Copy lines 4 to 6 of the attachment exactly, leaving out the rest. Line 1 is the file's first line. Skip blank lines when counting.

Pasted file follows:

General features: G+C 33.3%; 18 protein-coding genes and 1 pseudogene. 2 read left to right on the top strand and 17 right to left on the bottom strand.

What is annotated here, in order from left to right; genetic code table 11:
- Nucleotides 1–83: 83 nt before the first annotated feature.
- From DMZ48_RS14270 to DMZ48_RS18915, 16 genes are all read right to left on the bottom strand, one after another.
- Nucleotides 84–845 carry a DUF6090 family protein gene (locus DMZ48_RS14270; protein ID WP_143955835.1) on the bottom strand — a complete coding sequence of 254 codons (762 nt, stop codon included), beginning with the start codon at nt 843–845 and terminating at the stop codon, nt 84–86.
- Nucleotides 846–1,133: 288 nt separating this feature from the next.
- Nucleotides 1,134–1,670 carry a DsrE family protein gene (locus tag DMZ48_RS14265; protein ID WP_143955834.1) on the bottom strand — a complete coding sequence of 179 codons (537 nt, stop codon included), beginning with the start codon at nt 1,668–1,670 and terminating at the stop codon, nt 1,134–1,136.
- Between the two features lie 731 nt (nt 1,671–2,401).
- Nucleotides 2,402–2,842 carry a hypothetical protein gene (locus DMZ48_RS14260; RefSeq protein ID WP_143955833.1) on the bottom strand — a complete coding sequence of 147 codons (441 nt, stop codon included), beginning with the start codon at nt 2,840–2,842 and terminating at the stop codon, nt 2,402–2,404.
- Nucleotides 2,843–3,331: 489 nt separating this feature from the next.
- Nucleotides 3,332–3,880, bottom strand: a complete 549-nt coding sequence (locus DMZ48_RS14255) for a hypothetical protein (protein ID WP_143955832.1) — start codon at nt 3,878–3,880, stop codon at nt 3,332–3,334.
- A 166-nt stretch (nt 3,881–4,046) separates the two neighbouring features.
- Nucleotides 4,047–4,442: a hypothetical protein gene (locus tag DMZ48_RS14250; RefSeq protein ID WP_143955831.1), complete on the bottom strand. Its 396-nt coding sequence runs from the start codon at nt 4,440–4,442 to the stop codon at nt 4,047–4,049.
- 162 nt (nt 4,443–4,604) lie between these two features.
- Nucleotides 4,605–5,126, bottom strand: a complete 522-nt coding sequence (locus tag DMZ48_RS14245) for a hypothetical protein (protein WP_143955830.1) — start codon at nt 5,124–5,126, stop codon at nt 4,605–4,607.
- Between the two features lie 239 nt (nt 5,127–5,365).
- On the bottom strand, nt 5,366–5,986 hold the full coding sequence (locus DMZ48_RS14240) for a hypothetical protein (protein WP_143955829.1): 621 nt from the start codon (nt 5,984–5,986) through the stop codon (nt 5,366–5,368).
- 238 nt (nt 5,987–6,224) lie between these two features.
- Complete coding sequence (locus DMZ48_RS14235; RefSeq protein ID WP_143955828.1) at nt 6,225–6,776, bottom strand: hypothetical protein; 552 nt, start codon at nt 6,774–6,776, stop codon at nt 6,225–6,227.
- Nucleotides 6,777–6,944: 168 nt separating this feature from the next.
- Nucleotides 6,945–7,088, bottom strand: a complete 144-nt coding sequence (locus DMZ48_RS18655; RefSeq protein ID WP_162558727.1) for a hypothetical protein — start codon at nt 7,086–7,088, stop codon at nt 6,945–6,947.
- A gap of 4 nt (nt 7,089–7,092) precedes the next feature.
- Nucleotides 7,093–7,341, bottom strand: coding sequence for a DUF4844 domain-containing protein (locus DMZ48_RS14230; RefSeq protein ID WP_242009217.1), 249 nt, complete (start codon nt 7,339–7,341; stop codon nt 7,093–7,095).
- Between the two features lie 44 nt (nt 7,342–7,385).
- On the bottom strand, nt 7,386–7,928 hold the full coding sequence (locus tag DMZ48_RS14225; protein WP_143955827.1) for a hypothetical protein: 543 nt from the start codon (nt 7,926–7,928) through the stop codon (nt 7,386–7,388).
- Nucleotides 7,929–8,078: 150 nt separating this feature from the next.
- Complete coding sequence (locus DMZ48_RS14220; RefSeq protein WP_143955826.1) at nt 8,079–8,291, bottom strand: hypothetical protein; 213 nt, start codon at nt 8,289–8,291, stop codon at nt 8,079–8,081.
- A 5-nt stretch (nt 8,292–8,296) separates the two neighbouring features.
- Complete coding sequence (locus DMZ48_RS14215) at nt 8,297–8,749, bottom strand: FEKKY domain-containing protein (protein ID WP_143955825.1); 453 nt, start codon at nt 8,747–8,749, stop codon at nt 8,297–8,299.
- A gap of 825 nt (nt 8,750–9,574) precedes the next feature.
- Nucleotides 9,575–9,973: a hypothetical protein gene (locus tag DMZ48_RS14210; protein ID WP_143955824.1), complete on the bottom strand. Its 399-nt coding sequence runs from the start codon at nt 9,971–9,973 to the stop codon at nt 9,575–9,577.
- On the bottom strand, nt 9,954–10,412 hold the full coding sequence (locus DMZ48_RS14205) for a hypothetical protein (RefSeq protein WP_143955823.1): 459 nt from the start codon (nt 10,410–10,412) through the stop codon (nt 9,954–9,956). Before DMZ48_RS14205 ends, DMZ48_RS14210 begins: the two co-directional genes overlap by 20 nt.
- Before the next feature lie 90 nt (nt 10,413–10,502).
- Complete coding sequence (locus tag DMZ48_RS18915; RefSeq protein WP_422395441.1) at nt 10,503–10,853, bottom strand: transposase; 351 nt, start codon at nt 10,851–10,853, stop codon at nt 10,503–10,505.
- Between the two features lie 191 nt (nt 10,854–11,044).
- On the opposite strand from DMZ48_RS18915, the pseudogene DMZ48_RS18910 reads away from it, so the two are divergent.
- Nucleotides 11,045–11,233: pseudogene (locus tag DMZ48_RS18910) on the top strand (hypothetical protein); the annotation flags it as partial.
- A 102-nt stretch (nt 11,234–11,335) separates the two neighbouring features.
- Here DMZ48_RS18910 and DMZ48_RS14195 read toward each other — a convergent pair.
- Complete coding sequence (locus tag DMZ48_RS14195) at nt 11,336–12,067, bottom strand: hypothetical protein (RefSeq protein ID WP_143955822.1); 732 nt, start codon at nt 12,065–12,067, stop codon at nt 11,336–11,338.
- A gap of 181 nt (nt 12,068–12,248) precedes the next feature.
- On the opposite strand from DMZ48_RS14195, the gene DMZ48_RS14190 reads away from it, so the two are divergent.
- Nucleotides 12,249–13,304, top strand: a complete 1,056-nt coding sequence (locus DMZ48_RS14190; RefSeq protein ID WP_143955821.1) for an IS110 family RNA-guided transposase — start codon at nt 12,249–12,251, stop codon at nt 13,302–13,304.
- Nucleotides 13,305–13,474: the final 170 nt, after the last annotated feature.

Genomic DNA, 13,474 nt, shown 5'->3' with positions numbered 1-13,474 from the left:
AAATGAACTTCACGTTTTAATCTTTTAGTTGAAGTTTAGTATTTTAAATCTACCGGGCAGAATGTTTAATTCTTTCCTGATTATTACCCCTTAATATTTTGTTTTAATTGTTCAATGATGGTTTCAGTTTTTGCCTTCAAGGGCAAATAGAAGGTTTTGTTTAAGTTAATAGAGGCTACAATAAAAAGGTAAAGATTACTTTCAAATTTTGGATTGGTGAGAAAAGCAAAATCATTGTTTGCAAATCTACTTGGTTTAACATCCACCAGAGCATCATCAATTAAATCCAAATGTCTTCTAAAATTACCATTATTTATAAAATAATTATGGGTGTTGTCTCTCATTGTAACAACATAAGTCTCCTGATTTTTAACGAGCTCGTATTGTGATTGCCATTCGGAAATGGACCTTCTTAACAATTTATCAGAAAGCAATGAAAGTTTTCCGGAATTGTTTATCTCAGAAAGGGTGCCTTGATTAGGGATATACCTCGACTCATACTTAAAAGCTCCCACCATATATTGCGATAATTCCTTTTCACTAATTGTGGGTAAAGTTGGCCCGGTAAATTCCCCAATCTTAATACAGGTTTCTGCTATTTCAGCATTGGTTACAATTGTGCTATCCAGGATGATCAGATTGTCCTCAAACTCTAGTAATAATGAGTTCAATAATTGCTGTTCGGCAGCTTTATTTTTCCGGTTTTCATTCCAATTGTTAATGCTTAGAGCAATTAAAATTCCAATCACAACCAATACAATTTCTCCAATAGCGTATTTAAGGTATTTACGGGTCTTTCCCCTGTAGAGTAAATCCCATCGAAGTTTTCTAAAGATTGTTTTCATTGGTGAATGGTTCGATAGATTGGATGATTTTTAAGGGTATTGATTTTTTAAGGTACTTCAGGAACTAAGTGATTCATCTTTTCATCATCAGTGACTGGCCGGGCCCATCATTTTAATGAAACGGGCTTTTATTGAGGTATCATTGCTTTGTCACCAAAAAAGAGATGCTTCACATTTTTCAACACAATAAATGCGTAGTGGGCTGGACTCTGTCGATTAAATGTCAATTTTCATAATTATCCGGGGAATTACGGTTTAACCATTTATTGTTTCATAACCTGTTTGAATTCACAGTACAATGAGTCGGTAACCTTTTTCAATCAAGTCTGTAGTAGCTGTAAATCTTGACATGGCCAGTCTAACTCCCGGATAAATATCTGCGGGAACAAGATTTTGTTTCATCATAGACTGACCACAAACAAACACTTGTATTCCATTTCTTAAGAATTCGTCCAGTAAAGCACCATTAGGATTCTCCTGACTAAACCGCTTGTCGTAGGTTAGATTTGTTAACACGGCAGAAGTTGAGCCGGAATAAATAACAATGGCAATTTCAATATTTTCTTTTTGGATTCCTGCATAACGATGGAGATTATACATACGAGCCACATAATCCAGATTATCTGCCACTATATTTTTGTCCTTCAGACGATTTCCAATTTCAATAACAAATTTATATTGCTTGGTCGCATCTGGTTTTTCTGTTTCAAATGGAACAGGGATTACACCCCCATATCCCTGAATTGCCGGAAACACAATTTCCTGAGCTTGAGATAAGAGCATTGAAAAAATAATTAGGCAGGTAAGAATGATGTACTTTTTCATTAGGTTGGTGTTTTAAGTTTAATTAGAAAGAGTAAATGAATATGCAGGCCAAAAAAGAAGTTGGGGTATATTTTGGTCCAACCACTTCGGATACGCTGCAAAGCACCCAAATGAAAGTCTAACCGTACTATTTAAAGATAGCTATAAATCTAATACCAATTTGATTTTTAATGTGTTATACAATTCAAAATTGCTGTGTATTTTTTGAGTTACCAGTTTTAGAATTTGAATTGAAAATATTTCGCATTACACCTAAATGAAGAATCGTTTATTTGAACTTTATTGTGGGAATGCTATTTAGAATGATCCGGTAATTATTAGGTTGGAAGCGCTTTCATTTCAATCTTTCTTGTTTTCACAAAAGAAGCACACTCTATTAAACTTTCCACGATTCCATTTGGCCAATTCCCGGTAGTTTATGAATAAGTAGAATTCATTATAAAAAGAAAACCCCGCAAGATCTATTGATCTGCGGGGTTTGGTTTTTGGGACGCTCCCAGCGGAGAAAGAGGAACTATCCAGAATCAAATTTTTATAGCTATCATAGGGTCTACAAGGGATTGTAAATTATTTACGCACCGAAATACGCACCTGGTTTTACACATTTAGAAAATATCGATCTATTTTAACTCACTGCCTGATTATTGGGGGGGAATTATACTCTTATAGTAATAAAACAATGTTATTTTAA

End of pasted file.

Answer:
- From DMZ48_RS14270 to DMZ48_RS18915, 16 genes are all read right to left on the bottom strand, one after another.
- Nucleotides 84–845 carry a DUF6090 family protein gene (locus DMZ48_RS14270; protein ID WP_143955835.1) on the bottom strand — a complete coding sequence of 254 codons (762 nt, stop codon included), beginning with the start codon at nt 843–845 and terminating at the stop codon, nt 84–86.
- Nucleotides 846–1,133: 288 nt separating this feature from the next.